A group of lenders has withdrawn its plan for reorganizing newspaper owner Tribune Co, leaving two proposals for ending the company's two-year stay in bankruptcy, according to court documents.
The group known as the Bridge Lenders agreed to withdraw its plan and support Tribune's proposal, which is based on a settlement among lenders JPMorgan Chase & Co and hedge funds Oak Tree Capital Management and Angelo, Gordon & Co.
The Bridge Lenders agreed to accept $64.5 million in cash as well as attorney fees and their share of distributions from trusts that will pursue legal claims, according to a mediator's report filed on Friday.
Tribune owns the Chicago Tribune, Los Angeles Times and around 20 broadcasters and other newspapers.
Late last year, four competing plans were proposed for reorganizing the company, which is highly unusual in a bankruptcy case. In most bankruptcies, creditors are asked to approve or reject one plan.
The two remaining plans differ in their approach to legal claims stemming from the company's 2008 bankruptcy, which came less than a year after a leveraged buyout put real estate developer Sam Zell in control of the company.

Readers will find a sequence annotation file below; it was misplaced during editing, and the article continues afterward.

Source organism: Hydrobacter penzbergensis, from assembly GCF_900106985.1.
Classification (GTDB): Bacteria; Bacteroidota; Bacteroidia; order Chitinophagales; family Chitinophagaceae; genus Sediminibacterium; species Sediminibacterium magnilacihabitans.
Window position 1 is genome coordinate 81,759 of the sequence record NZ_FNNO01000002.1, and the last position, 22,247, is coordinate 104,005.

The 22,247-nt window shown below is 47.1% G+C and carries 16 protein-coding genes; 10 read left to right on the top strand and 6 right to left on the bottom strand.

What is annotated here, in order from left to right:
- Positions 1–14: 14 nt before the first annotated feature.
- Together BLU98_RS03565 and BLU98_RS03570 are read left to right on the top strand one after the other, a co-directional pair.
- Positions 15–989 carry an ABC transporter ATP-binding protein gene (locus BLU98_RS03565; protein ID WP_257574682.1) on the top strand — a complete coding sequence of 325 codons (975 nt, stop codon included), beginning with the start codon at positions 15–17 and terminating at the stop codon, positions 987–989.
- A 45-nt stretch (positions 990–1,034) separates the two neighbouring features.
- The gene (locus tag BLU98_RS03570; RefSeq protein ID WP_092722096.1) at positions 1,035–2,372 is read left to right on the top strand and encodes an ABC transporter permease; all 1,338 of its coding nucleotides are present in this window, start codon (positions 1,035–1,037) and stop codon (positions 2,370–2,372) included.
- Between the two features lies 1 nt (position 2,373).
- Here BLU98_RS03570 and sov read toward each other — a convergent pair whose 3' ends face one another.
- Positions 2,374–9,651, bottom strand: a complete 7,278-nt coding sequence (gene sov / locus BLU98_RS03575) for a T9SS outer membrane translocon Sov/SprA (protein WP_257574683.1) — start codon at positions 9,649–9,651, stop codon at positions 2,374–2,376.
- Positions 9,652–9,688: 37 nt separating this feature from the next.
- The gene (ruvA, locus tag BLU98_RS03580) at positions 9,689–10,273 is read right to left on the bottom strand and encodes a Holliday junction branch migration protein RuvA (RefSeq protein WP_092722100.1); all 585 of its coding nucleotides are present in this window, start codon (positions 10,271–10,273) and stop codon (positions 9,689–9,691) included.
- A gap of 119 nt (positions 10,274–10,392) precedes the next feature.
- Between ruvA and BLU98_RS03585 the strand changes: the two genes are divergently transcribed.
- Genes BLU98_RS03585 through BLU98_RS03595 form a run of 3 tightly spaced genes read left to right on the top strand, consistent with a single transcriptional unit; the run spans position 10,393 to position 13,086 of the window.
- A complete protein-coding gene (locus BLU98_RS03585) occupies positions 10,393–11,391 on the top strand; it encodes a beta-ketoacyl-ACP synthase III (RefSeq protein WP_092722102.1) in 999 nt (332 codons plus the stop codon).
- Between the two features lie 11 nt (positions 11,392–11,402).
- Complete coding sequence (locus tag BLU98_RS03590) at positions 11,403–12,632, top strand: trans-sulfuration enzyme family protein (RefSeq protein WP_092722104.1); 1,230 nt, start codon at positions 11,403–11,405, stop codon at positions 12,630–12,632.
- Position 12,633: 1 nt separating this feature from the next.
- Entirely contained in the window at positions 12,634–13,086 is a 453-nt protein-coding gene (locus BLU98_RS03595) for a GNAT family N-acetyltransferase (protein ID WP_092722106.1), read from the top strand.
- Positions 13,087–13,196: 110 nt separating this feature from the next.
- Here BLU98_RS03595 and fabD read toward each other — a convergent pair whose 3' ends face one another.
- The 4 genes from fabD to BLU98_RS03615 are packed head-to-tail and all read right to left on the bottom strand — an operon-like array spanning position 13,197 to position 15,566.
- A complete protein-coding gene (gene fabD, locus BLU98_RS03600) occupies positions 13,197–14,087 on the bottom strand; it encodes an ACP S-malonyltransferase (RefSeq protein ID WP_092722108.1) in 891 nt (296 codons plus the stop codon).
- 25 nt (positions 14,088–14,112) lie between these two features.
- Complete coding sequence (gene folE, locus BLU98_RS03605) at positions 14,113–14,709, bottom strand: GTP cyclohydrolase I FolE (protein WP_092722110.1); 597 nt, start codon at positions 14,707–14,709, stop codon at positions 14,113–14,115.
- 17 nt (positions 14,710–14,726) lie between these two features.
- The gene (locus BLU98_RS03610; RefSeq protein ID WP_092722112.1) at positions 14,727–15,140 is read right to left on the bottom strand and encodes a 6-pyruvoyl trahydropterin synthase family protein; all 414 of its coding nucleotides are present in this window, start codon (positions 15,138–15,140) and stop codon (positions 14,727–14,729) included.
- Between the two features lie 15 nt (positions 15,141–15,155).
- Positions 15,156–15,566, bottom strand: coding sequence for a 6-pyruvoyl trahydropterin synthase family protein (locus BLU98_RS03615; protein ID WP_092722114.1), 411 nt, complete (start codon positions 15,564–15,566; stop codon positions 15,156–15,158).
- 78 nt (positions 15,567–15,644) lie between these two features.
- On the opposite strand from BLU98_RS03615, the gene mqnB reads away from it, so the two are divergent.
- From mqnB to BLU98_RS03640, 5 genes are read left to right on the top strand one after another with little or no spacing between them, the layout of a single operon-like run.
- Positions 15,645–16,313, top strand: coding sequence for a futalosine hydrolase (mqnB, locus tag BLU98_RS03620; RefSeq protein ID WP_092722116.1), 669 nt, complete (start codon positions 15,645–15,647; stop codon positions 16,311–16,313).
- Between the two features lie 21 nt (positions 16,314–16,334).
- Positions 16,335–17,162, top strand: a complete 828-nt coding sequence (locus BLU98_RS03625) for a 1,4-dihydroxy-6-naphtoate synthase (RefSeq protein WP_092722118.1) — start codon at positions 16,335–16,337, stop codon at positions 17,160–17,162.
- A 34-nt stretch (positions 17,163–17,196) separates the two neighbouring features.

The company-supported plan proposes to settle many of the legal claims stemming from the bankruptcy, which wiped out billions of dollars of bonds.
A competing plan filed by a group of bondholders led by Aurelius Capital Management proposes an aggressive legal strategy to recover billions of dollars from lenders who they blame for funding the Zell-led buyout.
Delaware bankruptcy judge Kevin Carey has scheduled hearings for March to decide which plan he will confirm.
The case is In re Tribune Co, U.S. Bankruptcy Court, District of Delaware, No. 08-13141.
(Reporting by Tom Hals; Editing by Tim Dobbyn)